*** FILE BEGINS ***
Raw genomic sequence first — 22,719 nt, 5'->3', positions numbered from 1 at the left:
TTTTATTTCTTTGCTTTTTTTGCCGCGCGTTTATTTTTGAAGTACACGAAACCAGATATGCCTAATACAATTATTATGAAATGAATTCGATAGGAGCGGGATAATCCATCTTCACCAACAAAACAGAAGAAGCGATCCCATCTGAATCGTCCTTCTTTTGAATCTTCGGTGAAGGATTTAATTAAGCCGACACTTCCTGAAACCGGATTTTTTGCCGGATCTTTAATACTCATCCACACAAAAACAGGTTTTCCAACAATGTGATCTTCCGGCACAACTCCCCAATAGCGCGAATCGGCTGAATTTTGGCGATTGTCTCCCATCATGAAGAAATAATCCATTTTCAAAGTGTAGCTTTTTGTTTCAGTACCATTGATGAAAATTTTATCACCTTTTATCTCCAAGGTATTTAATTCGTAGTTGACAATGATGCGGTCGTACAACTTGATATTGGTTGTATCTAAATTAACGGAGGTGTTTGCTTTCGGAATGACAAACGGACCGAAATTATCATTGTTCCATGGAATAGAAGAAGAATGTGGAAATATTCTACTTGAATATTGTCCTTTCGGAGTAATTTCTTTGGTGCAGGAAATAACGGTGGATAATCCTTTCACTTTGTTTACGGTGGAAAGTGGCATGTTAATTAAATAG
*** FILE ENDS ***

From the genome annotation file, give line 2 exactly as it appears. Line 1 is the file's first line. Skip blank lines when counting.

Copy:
TTTTATTTCTTTGCTTTTTTTGCCGCGCGTTTATTTTTGAAGTACACGAAACCAGATATGCCTAATACAATTATTATGAAATGAATTCGATAGGAGCGGGATAATCCATCTTCACCAACAAAACAGAAGAAGCGATCCCATCTGAATCGTCCTTCTTTTGAATCTTCGGTGAAGGATTTAATTAAGCCGACACTTCCTGAAACCGGATTTTTTGCCGGATCTTTAATACTCATCCACACAAAAACAGGTTTTCCAACAATGTGATCTTCCGGCACAACTCCCCAATAGCGCGAATCGGCTGAATTTTGGCGATTGTCTCCCATCATGAAGAAATAATCCATTTTCAAAGTGTAGCTTTTTGTTTCAGTACCATTGATGAAAATTTTATCACCTTTTATCTCCAAGGTATTTAATTCGTAGTTGACAATGATGCGGTCGTACAACTTGATATTGGTTGTATCTAAATTAACGGAGGTGTTTGCTTTCGGAATGACAAACGGACCGAAATTATCATTGTTCCATGGAATAGAAGAAGAATGTGGAAATATTCTACTTGAATATTGTCCTTTCGGAGTAATTTCTTTGGTGCAGGAAATAACGGTGGATAATCCTTTCACTTTGTTTACGGTGGAAAGTGGCATGTTAATTAAATAG